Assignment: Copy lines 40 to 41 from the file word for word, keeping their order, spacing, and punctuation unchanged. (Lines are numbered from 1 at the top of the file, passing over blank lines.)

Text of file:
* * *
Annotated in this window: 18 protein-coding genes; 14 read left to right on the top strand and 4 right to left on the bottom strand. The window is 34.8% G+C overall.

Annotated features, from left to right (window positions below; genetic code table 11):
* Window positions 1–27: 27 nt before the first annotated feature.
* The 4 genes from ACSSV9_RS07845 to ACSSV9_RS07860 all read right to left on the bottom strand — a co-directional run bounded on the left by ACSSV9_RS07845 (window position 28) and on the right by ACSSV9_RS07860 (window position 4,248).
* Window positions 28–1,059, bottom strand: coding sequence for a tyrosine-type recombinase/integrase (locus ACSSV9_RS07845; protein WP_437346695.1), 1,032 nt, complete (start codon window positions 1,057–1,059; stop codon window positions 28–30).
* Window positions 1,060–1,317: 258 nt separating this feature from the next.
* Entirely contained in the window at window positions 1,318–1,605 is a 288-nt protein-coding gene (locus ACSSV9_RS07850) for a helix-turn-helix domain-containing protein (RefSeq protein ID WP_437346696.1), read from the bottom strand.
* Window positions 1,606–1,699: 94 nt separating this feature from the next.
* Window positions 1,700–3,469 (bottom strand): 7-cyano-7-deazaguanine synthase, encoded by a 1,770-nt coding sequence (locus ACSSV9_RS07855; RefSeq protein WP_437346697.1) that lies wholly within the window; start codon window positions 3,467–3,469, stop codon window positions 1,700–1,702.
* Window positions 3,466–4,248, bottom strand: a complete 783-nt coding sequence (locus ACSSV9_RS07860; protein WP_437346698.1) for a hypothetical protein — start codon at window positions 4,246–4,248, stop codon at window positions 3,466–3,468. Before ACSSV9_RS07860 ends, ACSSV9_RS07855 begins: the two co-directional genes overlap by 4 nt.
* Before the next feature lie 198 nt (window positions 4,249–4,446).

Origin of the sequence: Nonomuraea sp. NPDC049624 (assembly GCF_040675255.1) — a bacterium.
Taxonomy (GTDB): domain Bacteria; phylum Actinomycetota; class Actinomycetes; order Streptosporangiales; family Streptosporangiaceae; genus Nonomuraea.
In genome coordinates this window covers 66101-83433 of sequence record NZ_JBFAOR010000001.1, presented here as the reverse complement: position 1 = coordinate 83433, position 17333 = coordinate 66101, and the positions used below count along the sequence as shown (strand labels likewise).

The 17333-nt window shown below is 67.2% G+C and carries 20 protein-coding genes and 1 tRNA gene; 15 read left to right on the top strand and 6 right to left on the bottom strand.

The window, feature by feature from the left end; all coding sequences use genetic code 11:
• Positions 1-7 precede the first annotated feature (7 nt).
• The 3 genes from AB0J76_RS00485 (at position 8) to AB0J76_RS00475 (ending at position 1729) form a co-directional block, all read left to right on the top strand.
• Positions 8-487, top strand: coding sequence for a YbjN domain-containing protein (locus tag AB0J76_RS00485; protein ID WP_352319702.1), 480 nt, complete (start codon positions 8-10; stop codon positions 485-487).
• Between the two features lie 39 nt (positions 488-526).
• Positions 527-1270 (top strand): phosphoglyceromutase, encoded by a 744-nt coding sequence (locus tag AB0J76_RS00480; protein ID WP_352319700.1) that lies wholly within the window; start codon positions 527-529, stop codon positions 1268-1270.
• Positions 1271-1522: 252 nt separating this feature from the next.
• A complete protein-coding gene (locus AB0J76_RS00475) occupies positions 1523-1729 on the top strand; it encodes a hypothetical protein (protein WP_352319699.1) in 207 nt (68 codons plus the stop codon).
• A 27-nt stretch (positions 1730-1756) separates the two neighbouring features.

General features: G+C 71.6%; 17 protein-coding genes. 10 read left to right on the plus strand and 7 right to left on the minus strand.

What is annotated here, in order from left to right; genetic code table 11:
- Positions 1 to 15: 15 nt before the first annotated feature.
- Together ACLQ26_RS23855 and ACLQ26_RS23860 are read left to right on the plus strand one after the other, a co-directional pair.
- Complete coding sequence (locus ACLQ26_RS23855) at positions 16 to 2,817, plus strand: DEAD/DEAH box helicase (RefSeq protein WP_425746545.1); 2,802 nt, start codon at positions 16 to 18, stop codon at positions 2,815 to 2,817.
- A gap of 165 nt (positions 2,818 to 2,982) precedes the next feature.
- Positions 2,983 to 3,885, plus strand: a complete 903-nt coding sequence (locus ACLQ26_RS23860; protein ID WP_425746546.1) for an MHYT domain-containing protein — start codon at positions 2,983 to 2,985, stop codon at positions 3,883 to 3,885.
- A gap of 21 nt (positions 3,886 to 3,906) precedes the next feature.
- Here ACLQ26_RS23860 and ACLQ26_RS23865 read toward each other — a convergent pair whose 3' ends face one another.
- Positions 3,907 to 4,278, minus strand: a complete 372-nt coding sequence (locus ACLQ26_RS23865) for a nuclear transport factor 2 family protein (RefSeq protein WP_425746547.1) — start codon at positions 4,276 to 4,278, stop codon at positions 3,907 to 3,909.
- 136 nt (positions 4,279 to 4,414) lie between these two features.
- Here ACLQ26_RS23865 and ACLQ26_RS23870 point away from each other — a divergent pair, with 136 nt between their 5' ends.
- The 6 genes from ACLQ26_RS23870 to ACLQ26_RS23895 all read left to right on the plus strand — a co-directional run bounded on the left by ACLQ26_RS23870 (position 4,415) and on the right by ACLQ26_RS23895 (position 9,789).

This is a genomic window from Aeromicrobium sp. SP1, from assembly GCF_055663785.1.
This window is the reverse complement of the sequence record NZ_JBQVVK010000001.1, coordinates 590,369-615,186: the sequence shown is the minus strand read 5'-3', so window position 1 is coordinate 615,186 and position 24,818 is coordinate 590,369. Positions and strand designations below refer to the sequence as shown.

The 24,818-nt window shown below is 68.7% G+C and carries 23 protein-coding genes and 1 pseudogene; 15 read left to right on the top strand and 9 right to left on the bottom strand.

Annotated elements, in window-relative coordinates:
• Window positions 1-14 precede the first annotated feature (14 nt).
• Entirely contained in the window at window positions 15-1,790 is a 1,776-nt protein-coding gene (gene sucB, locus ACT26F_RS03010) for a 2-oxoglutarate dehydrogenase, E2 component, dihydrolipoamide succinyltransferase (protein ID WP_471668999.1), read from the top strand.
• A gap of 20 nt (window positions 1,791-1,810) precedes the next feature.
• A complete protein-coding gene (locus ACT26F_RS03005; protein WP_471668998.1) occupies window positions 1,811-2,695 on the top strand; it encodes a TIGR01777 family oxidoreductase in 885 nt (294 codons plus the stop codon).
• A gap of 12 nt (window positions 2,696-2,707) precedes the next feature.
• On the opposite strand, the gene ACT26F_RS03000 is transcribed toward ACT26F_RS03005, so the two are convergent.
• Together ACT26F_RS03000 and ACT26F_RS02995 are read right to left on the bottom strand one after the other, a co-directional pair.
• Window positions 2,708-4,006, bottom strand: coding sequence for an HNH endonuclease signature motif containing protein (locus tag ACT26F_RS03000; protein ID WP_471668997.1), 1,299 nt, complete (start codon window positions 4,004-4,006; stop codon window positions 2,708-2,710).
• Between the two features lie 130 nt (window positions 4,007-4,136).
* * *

The 24,818-nt window shown below is 68.7% G+C and carries 23 protein-coding genes and 1 pseudogene; 15 read left to right on the top strand and 9 right to left on the bottom strand.

Annotated elements, in window-relative coordinates: